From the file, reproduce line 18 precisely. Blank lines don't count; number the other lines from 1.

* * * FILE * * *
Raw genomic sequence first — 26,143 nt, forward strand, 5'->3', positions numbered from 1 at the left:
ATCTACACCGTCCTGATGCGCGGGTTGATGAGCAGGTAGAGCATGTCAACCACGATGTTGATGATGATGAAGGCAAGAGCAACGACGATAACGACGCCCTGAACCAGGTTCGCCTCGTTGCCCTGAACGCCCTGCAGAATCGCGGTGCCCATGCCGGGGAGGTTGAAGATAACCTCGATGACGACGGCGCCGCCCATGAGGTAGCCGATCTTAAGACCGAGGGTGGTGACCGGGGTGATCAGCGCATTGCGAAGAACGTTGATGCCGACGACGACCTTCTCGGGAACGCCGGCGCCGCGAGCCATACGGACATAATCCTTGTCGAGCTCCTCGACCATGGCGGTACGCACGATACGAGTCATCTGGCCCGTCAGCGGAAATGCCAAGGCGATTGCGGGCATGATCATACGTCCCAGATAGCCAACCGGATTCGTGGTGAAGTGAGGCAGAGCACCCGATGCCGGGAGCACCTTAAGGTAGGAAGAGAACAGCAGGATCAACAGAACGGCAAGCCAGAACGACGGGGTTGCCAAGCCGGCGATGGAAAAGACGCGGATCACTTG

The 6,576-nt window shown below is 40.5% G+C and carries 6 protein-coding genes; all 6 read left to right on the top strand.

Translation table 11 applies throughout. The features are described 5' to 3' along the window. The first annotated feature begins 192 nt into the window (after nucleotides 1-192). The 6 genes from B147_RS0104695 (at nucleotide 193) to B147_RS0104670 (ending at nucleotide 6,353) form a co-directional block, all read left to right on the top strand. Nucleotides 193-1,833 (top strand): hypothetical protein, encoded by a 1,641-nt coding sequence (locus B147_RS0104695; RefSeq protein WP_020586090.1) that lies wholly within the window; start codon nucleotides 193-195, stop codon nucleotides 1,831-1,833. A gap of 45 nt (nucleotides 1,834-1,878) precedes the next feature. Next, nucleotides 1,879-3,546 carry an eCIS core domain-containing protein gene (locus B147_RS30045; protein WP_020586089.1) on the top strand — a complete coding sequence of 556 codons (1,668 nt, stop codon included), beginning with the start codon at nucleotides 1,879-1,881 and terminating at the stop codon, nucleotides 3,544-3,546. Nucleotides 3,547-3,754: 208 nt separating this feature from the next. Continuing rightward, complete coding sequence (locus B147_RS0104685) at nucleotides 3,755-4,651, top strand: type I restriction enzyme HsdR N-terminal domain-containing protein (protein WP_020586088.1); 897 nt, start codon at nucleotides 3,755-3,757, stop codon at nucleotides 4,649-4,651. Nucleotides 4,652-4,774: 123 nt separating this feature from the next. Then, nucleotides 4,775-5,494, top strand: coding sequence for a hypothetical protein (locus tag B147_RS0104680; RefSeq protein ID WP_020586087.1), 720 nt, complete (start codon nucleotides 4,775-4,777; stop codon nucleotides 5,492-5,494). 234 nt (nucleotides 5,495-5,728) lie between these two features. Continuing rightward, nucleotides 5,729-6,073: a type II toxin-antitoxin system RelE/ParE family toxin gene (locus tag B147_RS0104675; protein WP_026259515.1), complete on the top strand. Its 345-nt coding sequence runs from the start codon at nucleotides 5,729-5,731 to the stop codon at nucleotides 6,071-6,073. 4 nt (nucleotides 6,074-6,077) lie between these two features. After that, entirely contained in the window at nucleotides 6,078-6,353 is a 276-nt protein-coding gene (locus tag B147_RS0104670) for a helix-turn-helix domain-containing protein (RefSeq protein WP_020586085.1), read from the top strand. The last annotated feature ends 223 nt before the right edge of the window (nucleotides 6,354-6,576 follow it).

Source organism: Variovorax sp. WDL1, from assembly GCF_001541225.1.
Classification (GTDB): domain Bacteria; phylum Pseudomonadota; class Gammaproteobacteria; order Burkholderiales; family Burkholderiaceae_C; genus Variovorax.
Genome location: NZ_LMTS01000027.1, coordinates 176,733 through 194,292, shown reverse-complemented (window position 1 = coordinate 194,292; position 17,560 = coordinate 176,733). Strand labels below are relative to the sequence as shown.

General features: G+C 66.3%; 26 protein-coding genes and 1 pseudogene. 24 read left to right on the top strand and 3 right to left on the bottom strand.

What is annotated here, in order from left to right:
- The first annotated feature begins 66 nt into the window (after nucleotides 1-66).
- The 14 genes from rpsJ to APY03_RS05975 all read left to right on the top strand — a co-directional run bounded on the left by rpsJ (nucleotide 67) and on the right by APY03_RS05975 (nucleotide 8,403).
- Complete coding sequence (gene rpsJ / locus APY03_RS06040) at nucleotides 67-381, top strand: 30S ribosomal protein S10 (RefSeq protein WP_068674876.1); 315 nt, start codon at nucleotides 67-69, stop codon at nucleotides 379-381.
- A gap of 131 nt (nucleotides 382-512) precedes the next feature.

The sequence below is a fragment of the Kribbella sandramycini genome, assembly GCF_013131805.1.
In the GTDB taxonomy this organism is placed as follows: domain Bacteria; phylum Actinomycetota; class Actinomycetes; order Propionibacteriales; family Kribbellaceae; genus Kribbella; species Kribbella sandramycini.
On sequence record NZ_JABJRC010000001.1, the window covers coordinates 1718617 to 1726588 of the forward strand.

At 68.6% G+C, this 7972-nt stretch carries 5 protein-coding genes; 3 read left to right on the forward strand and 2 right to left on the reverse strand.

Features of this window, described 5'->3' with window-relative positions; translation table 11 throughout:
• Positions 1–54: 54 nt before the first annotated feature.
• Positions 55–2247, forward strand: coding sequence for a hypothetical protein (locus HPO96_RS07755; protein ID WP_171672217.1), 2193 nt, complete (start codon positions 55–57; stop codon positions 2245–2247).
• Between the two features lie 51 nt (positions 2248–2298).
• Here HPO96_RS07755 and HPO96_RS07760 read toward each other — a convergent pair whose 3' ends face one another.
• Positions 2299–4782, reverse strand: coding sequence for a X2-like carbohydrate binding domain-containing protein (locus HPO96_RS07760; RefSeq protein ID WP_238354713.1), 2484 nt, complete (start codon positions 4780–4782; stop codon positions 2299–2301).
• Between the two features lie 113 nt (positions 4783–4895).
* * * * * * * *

Features of this window, described 5'->3' with window-relative positions; translation table 11 throughout: